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Moore v. Berryhill

United States District Court, E.D. North Carolina, Southern Division

September 18, 2017

LUTHER H. MOORE, Plaintiff,
v.
NANCY A. BERRYHILL, Acting Commissioner of Social Security, Defendant.

          ORDER

          TERRENCE W. BOYLE, UNITED STATES DISTRICT JUDGE

         This cause comes before the Court on cross-motions for judgment on the pleadings. A hearing was held on these matters before the undersigned on August 31, 2017, in Edenton, North Carolina. For the reasons discussed below, this matter is remanded to the Acting Commissioner for further proceedings.

         BACKGROUND

         Plaintiff brought this action under 42 U.S.C. §§ 405(g), 1383(c) for review of the final decision of the Commissioner denying his claims for supplemental security income ("SSI") pursuant to Title XVI of the Social Security Act and disability insurance benefits ("DIB") pursuant to Title II of the Social Security Act. Plaintiff protectively filed his application for SSI on January 29, 2010 and for DIB on August 6, 2010. Plaintiffs amended alleged onset date for both is April 1, 2008. After initial denial, a hearing was held before an Administrative Law Judge (ALJ), who issued an unfavorable ruling on May 24, 2012. Upon review, the Appeals Council remanded the case, and a new hearing was held on July 11, 2014. After the hearing, the ALJ denied the claims. This decision became the final decision when the Appeals Council denied plaintiffs subsequent request for review. Plaintiff then timely sought review of the decision in this Court.

         DISCUSSION

         Under the Social Security Act, 42 U.S.C. §§ 405(g), and 1383(c)(3), this Court's review of the Commissioner's decision is limited to determining whether the decision, as a whole, is supported by substantial evidence and whether the Commissioner employed the correct legal . standard. Richardson v. Perales, 402 U.S. 389, 401 (1971). Substantial evidence is "such relevant evidence as a reasonable mind might accept as adequate to support a conclusion." Johnson v. Barnhart, 434 F.3d 650, 653 (4th Cir. 2005) (per curiam) (internal quotation and citation omitted).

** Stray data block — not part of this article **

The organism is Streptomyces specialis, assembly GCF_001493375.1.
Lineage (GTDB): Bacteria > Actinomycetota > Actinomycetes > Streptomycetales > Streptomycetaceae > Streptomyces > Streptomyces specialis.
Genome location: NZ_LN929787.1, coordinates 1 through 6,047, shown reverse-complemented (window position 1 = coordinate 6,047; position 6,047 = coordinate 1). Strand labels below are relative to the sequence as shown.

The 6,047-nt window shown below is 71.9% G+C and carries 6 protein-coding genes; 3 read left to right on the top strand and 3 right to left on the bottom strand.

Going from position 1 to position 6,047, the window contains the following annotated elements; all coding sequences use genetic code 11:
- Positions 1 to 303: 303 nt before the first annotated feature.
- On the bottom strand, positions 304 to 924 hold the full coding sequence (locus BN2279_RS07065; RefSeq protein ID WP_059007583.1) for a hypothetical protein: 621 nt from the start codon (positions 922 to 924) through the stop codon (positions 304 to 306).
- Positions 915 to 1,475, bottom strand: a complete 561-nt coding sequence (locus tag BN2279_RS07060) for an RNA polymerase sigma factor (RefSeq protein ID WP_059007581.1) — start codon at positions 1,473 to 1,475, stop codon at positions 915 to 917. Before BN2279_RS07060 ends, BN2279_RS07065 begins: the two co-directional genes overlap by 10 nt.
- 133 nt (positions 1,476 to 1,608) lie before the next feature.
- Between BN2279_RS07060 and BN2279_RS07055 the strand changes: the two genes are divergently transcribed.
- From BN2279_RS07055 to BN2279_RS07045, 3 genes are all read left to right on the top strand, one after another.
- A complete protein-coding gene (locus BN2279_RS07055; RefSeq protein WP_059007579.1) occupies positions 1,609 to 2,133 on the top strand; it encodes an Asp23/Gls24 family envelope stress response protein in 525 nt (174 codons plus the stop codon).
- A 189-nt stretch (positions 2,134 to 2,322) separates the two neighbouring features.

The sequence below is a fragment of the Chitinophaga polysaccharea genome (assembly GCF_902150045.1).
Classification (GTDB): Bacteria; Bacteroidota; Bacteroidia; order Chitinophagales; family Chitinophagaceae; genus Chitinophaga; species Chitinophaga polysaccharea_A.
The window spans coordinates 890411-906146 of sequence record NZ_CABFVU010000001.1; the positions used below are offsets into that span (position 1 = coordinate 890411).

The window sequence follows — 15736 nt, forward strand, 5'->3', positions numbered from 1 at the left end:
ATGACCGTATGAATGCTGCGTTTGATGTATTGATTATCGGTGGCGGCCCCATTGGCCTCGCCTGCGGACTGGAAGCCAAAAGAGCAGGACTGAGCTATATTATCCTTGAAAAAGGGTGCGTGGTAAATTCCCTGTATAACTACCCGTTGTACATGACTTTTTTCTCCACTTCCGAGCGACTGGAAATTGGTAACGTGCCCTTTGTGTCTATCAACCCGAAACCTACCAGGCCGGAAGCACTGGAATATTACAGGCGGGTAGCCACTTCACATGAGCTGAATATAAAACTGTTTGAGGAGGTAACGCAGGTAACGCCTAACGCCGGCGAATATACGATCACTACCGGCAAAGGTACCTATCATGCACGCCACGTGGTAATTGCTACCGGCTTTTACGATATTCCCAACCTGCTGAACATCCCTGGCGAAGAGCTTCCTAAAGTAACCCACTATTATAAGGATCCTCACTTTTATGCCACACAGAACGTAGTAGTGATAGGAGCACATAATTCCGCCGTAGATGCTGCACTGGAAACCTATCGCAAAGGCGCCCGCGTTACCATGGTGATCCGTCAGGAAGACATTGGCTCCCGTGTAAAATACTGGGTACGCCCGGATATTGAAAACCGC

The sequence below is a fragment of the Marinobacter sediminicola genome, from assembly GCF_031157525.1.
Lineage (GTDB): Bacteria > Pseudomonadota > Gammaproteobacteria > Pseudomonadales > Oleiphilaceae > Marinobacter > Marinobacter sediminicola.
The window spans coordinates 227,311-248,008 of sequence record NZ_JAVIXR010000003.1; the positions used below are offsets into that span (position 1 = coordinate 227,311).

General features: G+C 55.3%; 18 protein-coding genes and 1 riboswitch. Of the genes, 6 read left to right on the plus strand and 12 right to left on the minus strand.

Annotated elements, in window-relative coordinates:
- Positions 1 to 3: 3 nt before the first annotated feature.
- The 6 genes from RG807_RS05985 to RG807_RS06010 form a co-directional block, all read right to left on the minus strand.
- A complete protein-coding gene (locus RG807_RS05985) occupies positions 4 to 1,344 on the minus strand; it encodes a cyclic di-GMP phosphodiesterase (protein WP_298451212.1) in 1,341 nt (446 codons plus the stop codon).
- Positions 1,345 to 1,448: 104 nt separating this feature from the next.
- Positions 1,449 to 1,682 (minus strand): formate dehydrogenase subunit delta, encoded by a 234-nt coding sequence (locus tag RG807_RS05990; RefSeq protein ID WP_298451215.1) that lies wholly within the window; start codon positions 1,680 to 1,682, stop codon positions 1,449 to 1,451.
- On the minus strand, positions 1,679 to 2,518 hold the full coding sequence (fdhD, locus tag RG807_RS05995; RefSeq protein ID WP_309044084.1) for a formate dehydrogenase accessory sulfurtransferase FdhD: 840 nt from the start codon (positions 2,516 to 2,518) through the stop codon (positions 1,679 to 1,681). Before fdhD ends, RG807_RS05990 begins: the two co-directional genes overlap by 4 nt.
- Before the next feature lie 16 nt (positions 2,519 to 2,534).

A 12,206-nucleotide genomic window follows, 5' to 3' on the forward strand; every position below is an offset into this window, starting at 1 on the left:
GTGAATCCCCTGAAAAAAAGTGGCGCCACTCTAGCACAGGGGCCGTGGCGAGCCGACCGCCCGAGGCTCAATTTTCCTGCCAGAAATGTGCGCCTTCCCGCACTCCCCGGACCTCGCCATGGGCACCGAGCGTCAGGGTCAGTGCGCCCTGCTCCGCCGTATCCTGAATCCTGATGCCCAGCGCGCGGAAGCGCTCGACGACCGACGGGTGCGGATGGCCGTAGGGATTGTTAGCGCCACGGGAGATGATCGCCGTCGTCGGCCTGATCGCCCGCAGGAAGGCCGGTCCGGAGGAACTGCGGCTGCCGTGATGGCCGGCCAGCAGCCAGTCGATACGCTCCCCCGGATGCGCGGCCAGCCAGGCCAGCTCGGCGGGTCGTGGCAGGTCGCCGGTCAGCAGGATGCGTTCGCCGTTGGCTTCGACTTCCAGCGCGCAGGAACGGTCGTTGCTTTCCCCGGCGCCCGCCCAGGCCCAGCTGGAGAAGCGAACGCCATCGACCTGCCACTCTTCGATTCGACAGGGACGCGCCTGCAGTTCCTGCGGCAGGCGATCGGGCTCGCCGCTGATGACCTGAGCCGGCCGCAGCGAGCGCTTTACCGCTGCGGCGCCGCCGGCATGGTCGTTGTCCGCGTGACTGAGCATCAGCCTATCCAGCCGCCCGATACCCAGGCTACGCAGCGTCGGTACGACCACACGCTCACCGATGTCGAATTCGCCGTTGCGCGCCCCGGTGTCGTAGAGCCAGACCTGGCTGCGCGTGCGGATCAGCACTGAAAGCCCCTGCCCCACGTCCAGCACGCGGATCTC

An individual is considered disabled if he is unable "to engage in any substantial gainful activity by reason of any medically determinable physical or mental impairment which can be expected to result in death or which has lasted or can be expected to last for a continuous period of not less than [twelve] months." 42 U.S.C. § l382c(a)(3)(A). The Act further provides that an individual "shall be determined to be under a disability only if his physical or mental impairment or impairments are of such severity that he is not only unable to do his previous work but cannot, considering his age, education, and work experience, engage in any other line of substantial gainful work which exists in the national economy." 42 U.S.C. § l382c(a)(3)(B).

         Regulations issued by the Commissioner establish a five-step sequential evaluation process to be followed in a disability case. 20 C.F.R. §§ 404.1520(a)(4), 416.920(a)(4). The claimant bears the burden of proof at steps one through four, but the burden shifts to the Commissioner at step five. See Bowen v. Yuckert, 482 U.S. 137, 146 n.5 (1987). If a decision regarding disability can be made at any step of the process, however, the inquiry ceases. See 20 C.F.R. §§ 404.1520(a)(4), 416.920(a)(4).